Best College FB Games Ever; Did Police Have Courage to Move in Winston Case?

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The Best College Football Games Ever

By Robert Weintraub
Some folks tackled their kids or ran outside with no shoes on. My response to that incredible Iron Bowl on Saturday was to make a list. Where does Auburn’s victory rank on the ladder of greatest college football games ever?

In 1963, instant replay made its broadcast debut during the CBS telecast of the Army-Navy game. So in honor of that signal moment in history, we’re confining this list to games played in the 50 years since then — after all, what fun would these fantastic finishes have been without seeing them in slo-mo? We’re also weighting them based on the endings. Some games were titanic collisions of powerhouses that ended in matter-of-fact fashion. This particular list instead tips the cap to the wild and wooly, the games that had more twists and turns than the Nurburgring racetrack. But import is certainly a factor — a national championship game outweighs the Iron Bowl, for example.

It is fifteen deep, one for each second it took Chris Davis to traverse the Jordan-Hare gridiron and make history. And it should go without saying that this list could have easily encompassed three hundred or so games without breaking a sweat, so apologies to all the quality entries left out.

15. Navy 21, Army 15
Dec. 7, 1963
Municipal Stadium, Philadelphia

Why not start at (our artificial) beginning? That momentous instant replay game was also an instant classic, played with heavy hearts after the game was delayed a week after JFK’s murder. Navy, led by Heisman-winner Roger Staubach, led 21-7, but Army closed to 21-15, recovered an onside kick, and drove to the brink of victory. But the crowd noise generated by hyped Middies and Cadets so flustered Army quarterback Rollie Stichweh that the Black Knights incredibly mustered just one play in the final 58 seconds, and came up shy of the end zone. One can only imagine the recriminations today; I like to believe the JFK assassination would have tamped down the reaction had there been sports talk radio in 1963.
14. Harvard 29, Yale 29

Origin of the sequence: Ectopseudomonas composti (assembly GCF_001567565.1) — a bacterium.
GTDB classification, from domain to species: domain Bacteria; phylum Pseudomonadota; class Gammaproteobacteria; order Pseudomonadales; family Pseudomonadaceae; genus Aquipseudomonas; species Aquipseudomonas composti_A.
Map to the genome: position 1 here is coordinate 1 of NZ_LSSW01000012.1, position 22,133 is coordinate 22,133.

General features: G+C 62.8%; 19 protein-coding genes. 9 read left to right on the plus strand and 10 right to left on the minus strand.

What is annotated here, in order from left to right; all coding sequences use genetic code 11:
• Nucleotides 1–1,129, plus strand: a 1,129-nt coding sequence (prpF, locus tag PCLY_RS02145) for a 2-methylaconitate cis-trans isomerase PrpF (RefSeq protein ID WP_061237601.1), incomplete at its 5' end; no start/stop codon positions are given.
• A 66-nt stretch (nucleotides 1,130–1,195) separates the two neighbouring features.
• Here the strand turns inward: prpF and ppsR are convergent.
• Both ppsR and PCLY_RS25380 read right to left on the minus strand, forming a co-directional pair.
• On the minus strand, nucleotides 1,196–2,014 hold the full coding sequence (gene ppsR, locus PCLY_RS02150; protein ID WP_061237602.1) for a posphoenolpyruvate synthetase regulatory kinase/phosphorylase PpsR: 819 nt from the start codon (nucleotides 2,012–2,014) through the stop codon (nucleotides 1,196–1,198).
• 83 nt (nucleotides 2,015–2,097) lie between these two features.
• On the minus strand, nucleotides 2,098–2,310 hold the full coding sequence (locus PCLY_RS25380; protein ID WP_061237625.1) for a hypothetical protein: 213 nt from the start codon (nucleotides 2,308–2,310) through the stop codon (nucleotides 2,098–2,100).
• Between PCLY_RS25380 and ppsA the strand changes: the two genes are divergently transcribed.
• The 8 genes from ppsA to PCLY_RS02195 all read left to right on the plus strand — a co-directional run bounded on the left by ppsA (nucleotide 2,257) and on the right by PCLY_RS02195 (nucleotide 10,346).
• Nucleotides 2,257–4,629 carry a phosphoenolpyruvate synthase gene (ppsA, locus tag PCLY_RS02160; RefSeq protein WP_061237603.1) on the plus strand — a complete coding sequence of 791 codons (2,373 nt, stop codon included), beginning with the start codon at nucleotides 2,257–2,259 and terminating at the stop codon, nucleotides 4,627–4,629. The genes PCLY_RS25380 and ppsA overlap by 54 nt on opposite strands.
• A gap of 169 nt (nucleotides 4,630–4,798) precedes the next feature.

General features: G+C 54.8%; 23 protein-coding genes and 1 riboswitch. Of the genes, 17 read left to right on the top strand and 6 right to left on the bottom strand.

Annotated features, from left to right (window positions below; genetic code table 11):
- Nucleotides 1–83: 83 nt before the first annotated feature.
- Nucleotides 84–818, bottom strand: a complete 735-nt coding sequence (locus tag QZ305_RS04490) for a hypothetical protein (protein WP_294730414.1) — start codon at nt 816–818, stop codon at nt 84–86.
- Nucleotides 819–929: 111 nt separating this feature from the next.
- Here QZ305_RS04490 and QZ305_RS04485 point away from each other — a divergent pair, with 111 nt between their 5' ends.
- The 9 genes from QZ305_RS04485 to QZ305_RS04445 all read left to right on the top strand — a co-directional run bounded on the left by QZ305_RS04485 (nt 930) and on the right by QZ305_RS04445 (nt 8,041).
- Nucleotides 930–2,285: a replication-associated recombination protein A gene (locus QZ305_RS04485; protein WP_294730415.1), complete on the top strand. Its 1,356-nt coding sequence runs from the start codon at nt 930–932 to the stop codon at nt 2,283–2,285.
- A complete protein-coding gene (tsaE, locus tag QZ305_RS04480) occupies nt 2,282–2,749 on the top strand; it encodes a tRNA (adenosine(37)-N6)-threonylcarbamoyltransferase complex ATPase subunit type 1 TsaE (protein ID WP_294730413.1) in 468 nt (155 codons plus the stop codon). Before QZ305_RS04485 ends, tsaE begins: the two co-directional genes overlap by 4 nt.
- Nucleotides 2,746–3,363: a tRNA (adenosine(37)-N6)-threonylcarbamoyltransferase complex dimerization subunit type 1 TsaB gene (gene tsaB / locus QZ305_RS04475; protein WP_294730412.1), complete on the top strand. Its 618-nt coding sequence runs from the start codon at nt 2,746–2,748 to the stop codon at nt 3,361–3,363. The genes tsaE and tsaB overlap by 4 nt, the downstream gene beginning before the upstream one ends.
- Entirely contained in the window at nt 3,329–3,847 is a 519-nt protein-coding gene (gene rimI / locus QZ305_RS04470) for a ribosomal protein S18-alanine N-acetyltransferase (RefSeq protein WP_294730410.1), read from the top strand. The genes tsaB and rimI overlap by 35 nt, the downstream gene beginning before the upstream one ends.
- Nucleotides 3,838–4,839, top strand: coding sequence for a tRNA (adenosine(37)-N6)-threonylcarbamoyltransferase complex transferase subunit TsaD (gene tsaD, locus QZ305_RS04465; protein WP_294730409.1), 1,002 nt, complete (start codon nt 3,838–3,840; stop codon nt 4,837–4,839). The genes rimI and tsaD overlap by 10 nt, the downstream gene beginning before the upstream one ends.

Nov. 23, 1968

Harvard Stadium, Boston

Yale had Calvin Hill, Brian Dowling and a 29-13 lead with 42 seconds left. Harvard had Tommy Lee Jones and a what-the-hell? attitude. The Crimson scored a touchdown and two-point conversion, recovered an onside kick, and got another TD. With no time left, Harvard got another two-pointer to forge a shocking tie, one celebrated with the immortal headline in the following day’s student newspaper, “Harvard Beats Yale 29-29.”
13. Georgia 26, Florda 21
Nov. 8, 1980
Gator Bowl Stadium, Jacksonville, Fla.

Fabulous freshman Herschel Walker was the key to the Bulldogs run to the national championship, but it never would have happened if not for Lindsay Scott. His 93-yard catch and run to beat hated rival Florida in the World’s Largest Outdoor Cocktail Party is the greatest play in Bulldog history. Folks in the Peach State have Larry Munson’s epic call memorized, stenciled on living room walls, engraved on tombstones, you name it… “Gonna throw on the run-complete on the 25. To the 30, Lindsay Scott 35, 40, Lindsay Scott 45, 50, 45, 40-Run, Lindsay!–25, 20, 15, 10, 5, Lindsay Scott! Lindsay Scott! Lindsay Scott!!”

12. USC 34, Notre Dame 31
Oct. 15, 2005
Notre Dame Stadium, South Bend, Ind.

Many games from this great rivalry are in the running, but the “Bush Push” takes its place on this list thanks to the three memorable touchdown drives in the final five minutes, culminating with Matt Leinart’s sneak from a yard out on the game’s final play from scrimmage, extending the Trojans winning streak to 28. The score was considerably aided by Reggie Bush’s shove from behind, which alone may have won him the Heisman. The fact that USC later had to vacate the win thanks to Bush’s off-field peccadilloes takes nothing away from his part in this classic.
11. Nebraska 35, Oklahoma 31
Nov. 25, 1971
Owen Field, Norman, Okla.

A game many consider the game’s greatest ever is penalized here for its comparatively sedate fourth quarter, but there is no doubt this was a Big 8 battle for the ages. Number one edged number two thanks to the incomparable Johnny Rodgers, whose early punt return TD is among the more memorable plays of its kind of all time (but was there a clipping penalty on the play?).

Regardless, Lyell Bremser’s radio call is legendary …

“Man, woman and child did that put them in the aisles!! Johnny ‘The Jet’ Rodgers just tore them loose from their shoes!!”

Jeff Kinney scored his fourth touchdown of the game to give the Huskers the lead with two minutes left, and then the “Blackshirts” sacked Sooners QB Jack Mildren twice to ice the game. Nebraska went on to win its second straight national championship a few weeks later.
10. BYU 46, SMU 45
Dec. 19, 1980
Jack Murphy Stadium, San Diego

The Holiday Bowl would gain a reputation for tremendous games thanks to this insane epic. The Pony Express backfield of Eric Dickerson and Craig James led the Mustangs to a 45-25 lead with 2:33 left. Enter BYU’s Jim McMahon. Two touchdown passes, an onside kick recovery and a blocked punt later, the Cougars had the ball, down six points. With time left for one play, McMahon heaved one to the end zone. Tight end Clay Brown skied to haul in the Hail Mary, and the PAT completed one of the most incredible comebacks of all time.
9. Florida 31, Florida State 31
Nov. 26, 1994
Doak Campbell Stadium, Tallahassee, Fla.